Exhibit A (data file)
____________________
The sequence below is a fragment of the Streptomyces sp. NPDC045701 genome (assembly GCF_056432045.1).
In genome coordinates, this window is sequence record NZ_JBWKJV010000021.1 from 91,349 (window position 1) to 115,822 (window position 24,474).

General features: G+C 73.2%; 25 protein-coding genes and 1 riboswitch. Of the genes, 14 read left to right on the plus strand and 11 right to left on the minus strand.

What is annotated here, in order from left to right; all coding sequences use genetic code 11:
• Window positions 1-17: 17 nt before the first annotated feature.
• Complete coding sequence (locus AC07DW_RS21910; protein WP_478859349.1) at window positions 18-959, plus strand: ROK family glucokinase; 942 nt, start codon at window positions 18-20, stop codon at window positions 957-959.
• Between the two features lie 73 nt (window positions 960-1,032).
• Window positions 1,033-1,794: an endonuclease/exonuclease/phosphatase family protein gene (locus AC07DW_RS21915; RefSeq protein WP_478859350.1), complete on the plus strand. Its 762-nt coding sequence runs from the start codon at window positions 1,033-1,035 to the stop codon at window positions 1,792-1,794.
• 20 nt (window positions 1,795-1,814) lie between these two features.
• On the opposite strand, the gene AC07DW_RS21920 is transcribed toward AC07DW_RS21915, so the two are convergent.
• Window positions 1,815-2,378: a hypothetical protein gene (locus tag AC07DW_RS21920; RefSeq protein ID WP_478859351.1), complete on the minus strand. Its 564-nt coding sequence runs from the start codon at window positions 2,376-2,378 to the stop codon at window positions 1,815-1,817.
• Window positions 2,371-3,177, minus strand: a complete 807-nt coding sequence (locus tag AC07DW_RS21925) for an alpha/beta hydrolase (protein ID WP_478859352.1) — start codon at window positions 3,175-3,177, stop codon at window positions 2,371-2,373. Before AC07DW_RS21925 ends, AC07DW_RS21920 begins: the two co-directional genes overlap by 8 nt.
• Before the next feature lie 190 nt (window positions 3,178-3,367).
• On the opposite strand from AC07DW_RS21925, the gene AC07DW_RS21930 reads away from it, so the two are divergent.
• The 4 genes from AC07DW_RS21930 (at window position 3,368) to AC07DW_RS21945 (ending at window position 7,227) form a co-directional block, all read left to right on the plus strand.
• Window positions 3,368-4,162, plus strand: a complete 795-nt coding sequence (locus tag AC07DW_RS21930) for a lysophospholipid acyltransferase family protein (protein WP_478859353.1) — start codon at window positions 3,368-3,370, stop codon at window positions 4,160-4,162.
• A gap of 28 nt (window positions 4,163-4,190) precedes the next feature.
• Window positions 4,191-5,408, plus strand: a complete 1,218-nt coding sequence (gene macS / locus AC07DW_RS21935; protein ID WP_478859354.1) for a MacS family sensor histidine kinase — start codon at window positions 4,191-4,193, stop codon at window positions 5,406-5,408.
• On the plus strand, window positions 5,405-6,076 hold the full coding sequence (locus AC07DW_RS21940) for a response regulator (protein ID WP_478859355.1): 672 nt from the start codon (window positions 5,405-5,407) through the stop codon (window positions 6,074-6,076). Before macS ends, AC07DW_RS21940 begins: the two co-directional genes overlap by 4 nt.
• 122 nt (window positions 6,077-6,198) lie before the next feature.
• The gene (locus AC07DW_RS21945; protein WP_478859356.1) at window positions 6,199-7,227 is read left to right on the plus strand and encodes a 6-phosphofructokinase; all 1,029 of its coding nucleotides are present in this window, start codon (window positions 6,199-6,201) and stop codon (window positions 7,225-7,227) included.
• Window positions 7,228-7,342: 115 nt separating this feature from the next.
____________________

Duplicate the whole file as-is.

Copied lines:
The sequence below is a fragment of the Streptomyces sp. NPDC045701 genome (assembly GCF_056432045.1).
In genome coordinates, this window is sequence record NZ_JBWKJV010000021.1 from 91,349 (window position 1) to 115,822 (window position 24,474).

General features: G+C 73.2%; 25 protein-coding genes and 1 riboswitch. Of the genes, 14 read left to right on the plus strand and 11 right to left on the minus strand.

What is annotated here, in order from left to right; all coding sequences use genetic code 11:
• Window positions 1-17: 17 nt before the first annotated feature.
• Complete coding sequence (locus AC07DW_RS21910; protein WP_478859349.1) at window positions 18-959, plus strand: ROK family glucokinase; 942 nt, start codon at window positions 18-20, stop codon at window positions 957-959.
• Between the two features lie 73 nt (window positions 960-1,032).
• Window positions 1,033-1,794: an endonuclease/exonuclease/phosphatase family protein gene (locus AC07DW_RS21915; RefSeq protein WP_478859350.1), complete on the plus strand. Its 762-nt coding sequence runs from the start codon at window positions 1,033-1,035 to the stop codon at window positions 1,792-1,794.
• 20 nt (window positions 1,795-1,814) lie between these two features.
• On the opposite strand, the gene AC07DW_RS21920 is transcribed toward AC07DW_RS21915, so the two are convergent.
• Window positions 1,815-2,378: a hypothetical protein gene (locus tag AC07DW_RS21920; RefSeq protein ID WP_478859351.1), complete on the minus strand. Its 564-nt coding sequence runs from the start codon at window positions 2,376-2,378 to the stop codon at window positions 1,815-1,817.
• Window positions 2,371-3,177, minus strand: a complete 807-nt coding sequence (locus tag AC07DW_RS21925) for an alpha/beta hydrolase (protein ID WP_478859352.1) — start codon at window positions 3,175-3,177, stop codon at window positions 2,371-2,373. Before AC07DW_RS21925 ends, AC07DW_RS21920 begins: the two co-directional genes overlap by 8 nt.
• Before the next feature lie 190 nt (window positions 3,178-3,367).
• On the opposite strand from AC07DW_RS21925, the gene AC07DW_RS21930 reads away from it, so the two are divergent.
• The 4 genes from AC07DW_RS21930 (at window position 3,368) to AC07DW_RS21945 (ending at window position 7,227) form a co-directional block, all read left to right on the plus strand.
• Window positions 3,368-4,162, plus strand: a complete 795-nt coding sequence (locus tag AC07DW_RS21930) for a lysophospholipid acyltransferase family protein (protein WP_478859353.1) — start codon at window positions 3,368-3,370, stop codon at window positions 4,160-4,162.
• A gap of 28 nt (window positions 4,163-4,190) precedes the next feature.
• Window positions 4,191-5,408, plus strand: a complete 1,218-nt coding sequence (gene macS / locus AC07DW_RS21935; protein ID WP_478859354.1) for a MacS family sensor histidine kinase — start codon at window positions 4,191-4,193, stop codon at window positions 5,406-5,408.
• On the plus strand, window positions 5,405-6,076 hold the full coding sequence (locus AC07DW_RS21940) for a response regulator (protein ID WP_478859355.1): 672 nt from the start codon (window positions 5,405-5,407) through the stop codon (window positions 6,074-6,076). Before macS ends, AC07DW_RS21940 begins: the two co-directional genes overlap by 4 nt.
• 122 nt (window positions 6,077-6,198) lie before the next feature.
• The gene (locus AC07DW_RS21945; protein WP_478859356.1) at window positions 6,199-7,227 is read left to right on the plus strand and encodes a 6-phosphofructokinase; all 1,029 of its coding nucleotides are present in this window, start codon (window positions 6,199-6,201) and stop codon (window positions 7,225-7,227) included.
• Window positions 7,228-7,342: 115 nt separating this feature from the next.